DETROIT CRIMINAL DEFENSE ATTORNEY: THE COST OF LIVING WITH A CRIMINAL RECORD
Unfortunately, many people are living their day to day lives with a criminal record that has in some way caused a major roadblock towards advancement and progress in their lives. According to Yahoo News when comparing recent unemployment rates with persons living with criminal records, Yahoo News stated:
“A 2006 survey by the Society for Human Resource Management revealed that 80% percent of mid-size to large employers check the criminal backgrounds of applicants. It just may be that background checking is the only real growth industry in America, because according to U.S. Bureau of Justice Statistics, roughly 3.1% of American adults are on probation, incarcerated, or on parole. That’s a staggering 1 in every 32 adults (and that doesn’t even include the millions arrested on summary offenses)!”.
It is a well known fact that most businesses, public agencies, schools, and even federal funding programs perform criminal background checks in the United States. A criminal record in most cases can mean the loss of employment; loss of public aide; loss of opportunity for schooling and college; including several other collateral consequences that come with a criminal record.
The problem with the criminal justice system today is its merciless attempt to avoid sealing public records. In most states, including Michigan, once a person is convicted of a criminal offense, that offense has the potential to stay on a person’s criminal record for up to five years from the date of conviction. These convictions are often open to the public to view and find out with simple criminal background check of that person. In fact, according to Yahoo News, states such as Michigan which held high unemployment rates were among the most current pattern of states who choose not to seal criminal convictions from a persons record. “Let’s examine the link between strict expungement laws and high rates of unemployment. Generally speaking, states with high rates of unemployment do not allow misdemeanors to be sealed, even if it’s a low-grade misdemeanor. Michigan (with an unemployment rate of 11.1%) is one such example, along with South Carolina (11%), Florida (10.6%), Mississippi (10.6%), North Carolina (10.5%), and Georgia (10.3%). Of the 10 states with the highest unemployment, only four offer some sort of expungement for those convicted of misdemeanors, and in states like Illinois and Georgia, expungement of misdemeanors is limited only to first-time offenders and juvenile offenders. In other words, if you slap your wife in Florida or punch out someone in a bar in Michigan, you may never work again.”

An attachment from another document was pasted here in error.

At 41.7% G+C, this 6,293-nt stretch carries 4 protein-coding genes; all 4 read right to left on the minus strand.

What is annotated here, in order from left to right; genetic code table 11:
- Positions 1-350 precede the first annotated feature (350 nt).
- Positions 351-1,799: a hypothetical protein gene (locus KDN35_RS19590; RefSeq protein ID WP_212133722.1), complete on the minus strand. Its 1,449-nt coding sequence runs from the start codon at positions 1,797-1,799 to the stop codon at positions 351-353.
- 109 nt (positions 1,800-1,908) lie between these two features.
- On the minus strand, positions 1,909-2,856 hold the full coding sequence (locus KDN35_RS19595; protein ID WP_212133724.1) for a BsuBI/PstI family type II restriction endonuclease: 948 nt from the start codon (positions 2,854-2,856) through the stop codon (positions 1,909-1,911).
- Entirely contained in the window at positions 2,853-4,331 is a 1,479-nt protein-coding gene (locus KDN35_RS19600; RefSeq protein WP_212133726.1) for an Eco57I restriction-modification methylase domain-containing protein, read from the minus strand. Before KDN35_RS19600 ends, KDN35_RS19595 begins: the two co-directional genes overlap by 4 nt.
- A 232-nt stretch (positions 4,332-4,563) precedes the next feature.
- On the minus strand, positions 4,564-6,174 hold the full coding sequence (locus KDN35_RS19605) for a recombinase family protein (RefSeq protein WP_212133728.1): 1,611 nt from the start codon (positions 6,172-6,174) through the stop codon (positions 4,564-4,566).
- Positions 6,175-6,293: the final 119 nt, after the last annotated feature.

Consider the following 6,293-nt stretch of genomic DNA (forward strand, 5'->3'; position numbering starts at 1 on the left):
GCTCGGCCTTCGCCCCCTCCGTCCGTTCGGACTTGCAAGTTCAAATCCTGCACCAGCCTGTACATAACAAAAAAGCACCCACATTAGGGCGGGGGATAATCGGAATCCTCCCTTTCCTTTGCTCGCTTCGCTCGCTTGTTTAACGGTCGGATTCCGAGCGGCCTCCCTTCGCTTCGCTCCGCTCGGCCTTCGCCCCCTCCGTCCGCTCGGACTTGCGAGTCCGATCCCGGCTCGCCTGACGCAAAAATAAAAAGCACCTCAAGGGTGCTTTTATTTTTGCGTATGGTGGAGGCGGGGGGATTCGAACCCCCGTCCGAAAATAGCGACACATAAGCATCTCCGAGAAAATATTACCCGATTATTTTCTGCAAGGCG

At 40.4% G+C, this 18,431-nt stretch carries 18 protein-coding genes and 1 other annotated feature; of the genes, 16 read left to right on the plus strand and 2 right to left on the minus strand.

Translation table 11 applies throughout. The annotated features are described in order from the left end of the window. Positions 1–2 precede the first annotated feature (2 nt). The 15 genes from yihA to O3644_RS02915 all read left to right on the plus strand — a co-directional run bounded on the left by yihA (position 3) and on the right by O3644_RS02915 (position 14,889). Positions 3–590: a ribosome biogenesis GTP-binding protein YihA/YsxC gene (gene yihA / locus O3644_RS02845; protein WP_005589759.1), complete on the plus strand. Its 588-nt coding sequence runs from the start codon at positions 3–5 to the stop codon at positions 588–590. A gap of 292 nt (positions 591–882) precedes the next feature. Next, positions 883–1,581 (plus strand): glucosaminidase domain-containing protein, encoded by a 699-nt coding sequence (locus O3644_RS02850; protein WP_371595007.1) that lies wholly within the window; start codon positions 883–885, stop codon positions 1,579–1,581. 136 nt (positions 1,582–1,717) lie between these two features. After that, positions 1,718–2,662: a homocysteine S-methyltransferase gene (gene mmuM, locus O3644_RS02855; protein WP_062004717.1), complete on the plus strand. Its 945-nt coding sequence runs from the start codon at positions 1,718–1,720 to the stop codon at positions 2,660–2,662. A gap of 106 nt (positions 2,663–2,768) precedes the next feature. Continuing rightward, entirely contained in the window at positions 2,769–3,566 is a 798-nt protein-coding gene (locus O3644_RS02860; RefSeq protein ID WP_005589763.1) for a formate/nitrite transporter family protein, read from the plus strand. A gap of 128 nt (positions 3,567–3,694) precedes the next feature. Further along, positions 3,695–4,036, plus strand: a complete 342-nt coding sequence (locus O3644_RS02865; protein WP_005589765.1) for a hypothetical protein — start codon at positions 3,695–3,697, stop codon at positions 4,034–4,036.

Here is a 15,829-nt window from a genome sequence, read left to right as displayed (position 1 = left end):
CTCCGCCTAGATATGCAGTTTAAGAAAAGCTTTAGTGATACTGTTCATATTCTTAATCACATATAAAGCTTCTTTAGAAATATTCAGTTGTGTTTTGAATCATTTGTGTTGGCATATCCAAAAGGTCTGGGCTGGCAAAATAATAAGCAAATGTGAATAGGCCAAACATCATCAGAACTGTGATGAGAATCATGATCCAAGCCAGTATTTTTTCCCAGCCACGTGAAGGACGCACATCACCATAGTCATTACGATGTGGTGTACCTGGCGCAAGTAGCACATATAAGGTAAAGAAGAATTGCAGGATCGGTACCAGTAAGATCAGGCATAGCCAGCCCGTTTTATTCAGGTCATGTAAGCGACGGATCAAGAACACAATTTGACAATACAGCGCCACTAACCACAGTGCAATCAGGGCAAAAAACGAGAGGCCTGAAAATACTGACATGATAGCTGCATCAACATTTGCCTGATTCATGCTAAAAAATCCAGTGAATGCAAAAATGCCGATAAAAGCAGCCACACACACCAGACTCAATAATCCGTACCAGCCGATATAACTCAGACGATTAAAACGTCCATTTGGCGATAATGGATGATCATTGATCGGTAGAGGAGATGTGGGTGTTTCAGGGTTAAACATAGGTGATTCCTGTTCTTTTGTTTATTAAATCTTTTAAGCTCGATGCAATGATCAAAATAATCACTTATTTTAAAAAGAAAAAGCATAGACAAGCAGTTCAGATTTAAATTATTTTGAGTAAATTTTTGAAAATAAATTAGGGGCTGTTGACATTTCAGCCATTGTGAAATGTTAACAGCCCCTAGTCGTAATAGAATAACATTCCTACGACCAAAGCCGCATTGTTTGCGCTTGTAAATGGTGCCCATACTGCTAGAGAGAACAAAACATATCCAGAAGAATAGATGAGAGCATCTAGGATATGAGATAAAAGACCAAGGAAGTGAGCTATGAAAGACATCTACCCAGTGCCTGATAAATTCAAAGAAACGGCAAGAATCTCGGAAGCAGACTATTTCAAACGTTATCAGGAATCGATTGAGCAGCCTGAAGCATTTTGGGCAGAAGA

If you or someone you know has been turned away from a job, career, or opportunity for advancement, they must contact Michigan Criminal Record Expungement Attorney to seek an expungement of their criminal record.
A Criminal Expungement, legally known as an “Application to Set Aside Conviction” may be a solution that clears up obstacles for those with convictions on their record, making it easier to achieve better opportunities and provide a fresh start at life. Michigan Criminal Record Expungement Attorney Kevin Bessant has experienced much success in helping those with criminal records Set Aside their criminal convictions so that their records are cleared.
Setting Aside a Conviction or “Expungement” refers to the legal process of removing a prior criminal conviction from public record with the Michigan State Police criminal database. If you plead “guilty,” “no contest,” or were found guilty in court of a misdemeanor or felony offense, drug crime, weapons offense, criminal assault or domestic violence, you may be eligible to have your criminal conviction expunged from public record. An expungement allows one-time criminal offenders who satisfy the requirements of Michigan Law, to set aside that one criminal conviction.